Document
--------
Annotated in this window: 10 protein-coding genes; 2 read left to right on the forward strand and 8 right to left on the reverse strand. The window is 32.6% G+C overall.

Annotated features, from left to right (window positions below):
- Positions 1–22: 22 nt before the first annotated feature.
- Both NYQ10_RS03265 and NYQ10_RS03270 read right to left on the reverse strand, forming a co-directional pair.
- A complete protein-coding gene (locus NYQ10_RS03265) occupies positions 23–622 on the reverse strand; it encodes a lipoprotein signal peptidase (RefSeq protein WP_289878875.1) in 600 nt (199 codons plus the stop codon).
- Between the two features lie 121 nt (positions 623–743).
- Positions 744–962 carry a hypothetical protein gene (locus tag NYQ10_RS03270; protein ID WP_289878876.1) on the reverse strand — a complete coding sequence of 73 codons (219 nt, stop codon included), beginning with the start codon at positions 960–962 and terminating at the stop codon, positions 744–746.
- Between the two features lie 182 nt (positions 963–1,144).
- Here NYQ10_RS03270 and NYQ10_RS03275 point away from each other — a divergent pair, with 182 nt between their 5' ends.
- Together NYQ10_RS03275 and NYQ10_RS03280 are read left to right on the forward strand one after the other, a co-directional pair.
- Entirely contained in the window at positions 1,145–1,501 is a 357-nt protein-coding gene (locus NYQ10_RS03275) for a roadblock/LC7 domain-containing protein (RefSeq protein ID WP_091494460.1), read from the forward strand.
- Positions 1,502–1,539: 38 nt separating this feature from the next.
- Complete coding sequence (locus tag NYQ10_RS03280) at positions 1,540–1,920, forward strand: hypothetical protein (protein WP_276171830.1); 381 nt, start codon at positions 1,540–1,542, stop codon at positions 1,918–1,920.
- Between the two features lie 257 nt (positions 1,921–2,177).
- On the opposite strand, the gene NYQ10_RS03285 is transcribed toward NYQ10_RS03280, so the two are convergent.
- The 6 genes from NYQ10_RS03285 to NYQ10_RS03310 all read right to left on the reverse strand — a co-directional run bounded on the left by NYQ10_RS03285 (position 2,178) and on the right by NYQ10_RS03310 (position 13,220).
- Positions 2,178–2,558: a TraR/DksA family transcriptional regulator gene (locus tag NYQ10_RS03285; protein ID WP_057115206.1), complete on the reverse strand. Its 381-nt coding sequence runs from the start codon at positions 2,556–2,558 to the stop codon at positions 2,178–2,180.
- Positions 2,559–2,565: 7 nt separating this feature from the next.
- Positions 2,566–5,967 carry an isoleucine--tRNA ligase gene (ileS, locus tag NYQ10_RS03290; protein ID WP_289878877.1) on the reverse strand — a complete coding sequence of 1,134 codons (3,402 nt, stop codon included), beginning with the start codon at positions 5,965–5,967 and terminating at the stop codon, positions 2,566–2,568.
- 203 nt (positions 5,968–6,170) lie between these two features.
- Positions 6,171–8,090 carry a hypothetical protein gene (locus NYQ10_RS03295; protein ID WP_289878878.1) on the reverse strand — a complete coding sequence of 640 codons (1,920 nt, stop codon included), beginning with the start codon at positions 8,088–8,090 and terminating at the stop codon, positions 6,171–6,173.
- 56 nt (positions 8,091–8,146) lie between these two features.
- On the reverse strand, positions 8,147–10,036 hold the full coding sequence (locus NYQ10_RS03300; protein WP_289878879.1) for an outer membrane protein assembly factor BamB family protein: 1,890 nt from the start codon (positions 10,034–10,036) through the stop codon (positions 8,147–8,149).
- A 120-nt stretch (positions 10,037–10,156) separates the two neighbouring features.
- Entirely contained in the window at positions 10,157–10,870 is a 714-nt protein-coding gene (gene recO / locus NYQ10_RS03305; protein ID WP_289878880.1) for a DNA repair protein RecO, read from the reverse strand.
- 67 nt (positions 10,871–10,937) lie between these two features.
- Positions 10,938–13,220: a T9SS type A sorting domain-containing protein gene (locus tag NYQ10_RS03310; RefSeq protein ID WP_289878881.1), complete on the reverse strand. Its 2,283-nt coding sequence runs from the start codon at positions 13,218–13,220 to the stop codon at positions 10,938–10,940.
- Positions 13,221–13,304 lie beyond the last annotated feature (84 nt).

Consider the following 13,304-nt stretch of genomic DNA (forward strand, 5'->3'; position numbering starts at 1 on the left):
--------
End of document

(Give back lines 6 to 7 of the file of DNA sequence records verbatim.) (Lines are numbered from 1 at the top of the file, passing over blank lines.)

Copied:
- Between the two features lie 121 nt (positions 623–743).
- Positions 744–962 carry a hypothetical protein gene (locus tag NYQ10_RS03270; protein ID WP_289878876.1) on the reverse strand — a complete coding sequence of 73 codons (219 nt, stop codon included), beginning with the start codon at positions 960–962 and terminating at the stop codon, positions 744–746.